In design terms, the 8.9-inch Fire is identical to its 7-inch sibling. Both models share the all-black colour scheme and rubberised back with metal strip. That rubberised back looks rather smart although picks up greasy marks a bit too easily. It’s not as luxurious as the metal on theiPad mini, but it doesn’t feel cheap either.

The difference between it and its little brother is in size only. The expanded screen size means it now measures 239mm wide, 163mm tall and is 9mm thick. It’s slightly slimmer than the smaller model, although isn’t pushing the iPad mini’s svelte 7.2mm thickness. At 567g, it’s heavier than the iPad mini too, but it’s far from bulky. You won’t struggle much to hold it in one hand while reading for at least an hour.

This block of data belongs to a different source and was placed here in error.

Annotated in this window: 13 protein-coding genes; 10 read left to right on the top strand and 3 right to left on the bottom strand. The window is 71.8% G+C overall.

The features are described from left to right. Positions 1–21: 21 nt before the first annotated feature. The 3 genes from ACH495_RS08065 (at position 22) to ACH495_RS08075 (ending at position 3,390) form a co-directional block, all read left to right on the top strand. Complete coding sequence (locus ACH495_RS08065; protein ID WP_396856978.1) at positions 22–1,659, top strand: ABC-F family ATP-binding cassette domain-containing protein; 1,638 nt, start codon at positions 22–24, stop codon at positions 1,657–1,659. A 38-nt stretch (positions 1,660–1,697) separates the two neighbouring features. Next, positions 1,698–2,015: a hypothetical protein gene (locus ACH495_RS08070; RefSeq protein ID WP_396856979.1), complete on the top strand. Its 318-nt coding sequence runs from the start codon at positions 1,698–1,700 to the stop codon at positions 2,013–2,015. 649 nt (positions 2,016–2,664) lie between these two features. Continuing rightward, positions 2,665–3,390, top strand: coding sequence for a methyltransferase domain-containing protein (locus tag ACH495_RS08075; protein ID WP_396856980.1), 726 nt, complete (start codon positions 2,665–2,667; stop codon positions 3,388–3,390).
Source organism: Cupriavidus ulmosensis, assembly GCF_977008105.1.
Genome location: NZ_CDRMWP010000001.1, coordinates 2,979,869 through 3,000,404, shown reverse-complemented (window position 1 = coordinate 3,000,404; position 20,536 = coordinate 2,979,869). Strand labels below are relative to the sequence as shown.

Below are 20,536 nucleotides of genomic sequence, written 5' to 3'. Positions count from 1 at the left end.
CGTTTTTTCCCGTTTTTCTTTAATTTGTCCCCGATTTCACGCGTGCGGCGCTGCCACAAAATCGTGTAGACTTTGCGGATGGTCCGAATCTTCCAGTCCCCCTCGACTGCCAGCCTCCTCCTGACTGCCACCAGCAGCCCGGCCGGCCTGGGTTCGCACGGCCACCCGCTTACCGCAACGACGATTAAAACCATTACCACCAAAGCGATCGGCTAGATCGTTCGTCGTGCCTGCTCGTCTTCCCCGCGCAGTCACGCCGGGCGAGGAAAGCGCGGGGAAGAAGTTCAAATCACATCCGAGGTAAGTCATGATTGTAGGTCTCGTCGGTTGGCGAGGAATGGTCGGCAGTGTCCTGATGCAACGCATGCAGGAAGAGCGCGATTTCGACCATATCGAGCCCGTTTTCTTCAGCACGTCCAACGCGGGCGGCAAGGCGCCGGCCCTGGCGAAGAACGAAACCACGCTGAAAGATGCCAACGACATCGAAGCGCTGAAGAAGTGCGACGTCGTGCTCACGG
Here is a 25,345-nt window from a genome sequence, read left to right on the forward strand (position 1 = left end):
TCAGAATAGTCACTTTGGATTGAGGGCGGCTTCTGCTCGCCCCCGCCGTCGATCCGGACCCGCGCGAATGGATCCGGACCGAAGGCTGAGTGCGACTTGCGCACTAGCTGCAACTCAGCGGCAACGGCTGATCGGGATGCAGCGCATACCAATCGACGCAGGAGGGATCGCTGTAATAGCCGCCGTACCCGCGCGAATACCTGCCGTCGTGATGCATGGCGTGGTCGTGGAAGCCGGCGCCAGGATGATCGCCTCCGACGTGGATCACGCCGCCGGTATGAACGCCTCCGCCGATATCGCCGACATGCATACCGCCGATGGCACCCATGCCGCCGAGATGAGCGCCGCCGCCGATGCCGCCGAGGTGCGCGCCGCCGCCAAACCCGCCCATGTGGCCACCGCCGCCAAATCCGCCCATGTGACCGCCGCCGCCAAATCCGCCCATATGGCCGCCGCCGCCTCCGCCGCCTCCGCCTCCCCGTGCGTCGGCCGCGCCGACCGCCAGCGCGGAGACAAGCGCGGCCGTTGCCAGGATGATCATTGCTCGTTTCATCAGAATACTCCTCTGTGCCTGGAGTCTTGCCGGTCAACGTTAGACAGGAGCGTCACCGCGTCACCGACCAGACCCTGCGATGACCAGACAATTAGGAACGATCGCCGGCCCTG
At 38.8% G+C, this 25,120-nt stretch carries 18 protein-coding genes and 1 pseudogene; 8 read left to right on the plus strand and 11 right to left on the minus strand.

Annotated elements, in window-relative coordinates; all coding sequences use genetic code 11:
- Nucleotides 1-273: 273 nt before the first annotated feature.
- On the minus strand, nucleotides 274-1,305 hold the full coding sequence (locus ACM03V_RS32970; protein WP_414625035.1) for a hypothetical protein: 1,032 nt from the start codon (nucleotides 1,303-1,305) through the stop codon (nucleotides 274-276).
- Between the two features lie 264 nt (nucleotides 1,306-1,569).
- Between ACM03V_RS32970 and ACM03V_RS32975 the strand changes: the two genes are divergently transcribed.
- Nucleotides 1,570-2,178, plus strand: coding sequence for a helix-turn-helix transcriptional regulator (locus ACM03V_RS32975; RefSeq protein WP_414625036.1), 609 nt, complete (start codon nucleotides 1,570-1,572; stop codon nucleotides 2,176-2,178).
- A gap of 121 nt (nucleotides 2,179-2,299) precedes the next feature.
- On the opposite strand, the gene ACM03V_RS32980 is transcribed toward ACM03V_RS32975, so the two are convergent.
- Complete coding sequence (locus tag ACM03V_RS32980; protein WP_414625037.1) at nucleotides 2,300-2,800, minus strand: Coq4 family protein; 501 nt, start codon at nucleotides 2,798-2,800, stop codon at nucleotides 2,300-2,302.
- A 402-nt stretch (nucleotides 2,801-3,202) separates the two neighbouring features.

There’s no flex in the chassis, nor is there any annoying loose panelling, which helps make it feel like a well constructed slate. I’d have no worries about chucking it into my carry-on luggage and waltzing through the airport. If you want to keep it pristine for as long as possible though, there’s a wide selection of cases and covers on Amazon.

Around the edges you’ll find a micro-USB port for charging and data transfer, a micro-HDMI port for connecting it to a big TV, along with a 3.5mm headphone jack, a volume rocker and power button. The buttons sit almost perfectly flush with their surroundings, which makes them very difficult to find by touch alone, and I found this a little annoying. They’re easy to press once you eventually find them though.